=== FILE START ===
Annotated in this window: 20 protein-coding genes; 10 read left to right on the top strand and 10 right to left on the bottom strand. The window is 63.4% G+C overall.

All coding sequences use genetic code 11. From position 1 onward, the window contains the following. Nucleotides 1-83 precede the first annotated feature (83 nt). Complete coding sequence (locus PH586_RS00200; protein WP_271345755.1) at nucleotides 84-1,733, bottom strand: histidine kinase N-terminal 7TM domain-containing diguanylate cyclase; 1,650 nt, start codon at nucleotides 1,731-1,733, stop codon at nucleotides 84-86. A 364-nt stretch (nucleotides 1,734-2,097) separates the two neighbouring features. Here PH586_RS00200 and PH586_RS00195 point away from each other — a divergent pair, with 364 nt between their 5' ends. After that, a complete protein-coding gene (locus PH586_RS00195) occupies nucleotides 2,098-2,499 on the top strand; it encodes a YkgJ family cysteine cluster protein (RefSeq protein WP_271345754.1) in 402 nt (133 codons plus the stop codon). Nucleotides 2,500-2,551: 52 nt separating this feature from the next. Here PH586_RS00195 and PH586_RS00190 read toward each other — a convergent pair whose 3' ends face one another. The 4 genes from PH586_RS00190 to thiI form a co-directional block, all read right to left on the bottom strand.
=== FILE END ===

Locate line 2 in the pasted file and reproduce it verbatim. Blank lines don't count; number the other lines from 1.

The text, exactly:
All coding sequences use genetic code 11. From position 1 onward, the window contains the following. Nucleotides 1-83 precede the first annotated feature (83 nt). Complete coding sequence (locus PH586_RS00200; protein WP_271345755.1) at nucleotides 84-1,733, bottom strand: histidine kinase N-terminal 7TM domain-containing diguanylate cyclase; 1,650 nt, start codon at nucleotides 1,731-1,733, stop codon at nucleotides 84-86. A 364-nt stretch (nucleotides 1,734-2,097) separates the two neighbouring features. Here PH586_RS00200 and PH586_RS00195 point away from each other — a divergent pair, with 364 nt between their 5' ends. After that, a complete protein-coding gene (locus PH586_RS00195) occupies nucleotides 2,098-2,499 on the top strand; it encodes a YkgJ family cysteine cluster protein (RefSeq protein WP_271345754.1) in 402 nt (133 codons plus the stop codon). Nucleotides 2,500-2,551: 52 nt separating this feature from the next. Here PH586_RS00195 and PH586_RS00190 read toward each other — a convergent pair whose 3' ends face one another. The 4 genes from PH586_RS00190 to thiI form a co-directional block, all read right to left on the bottom strand.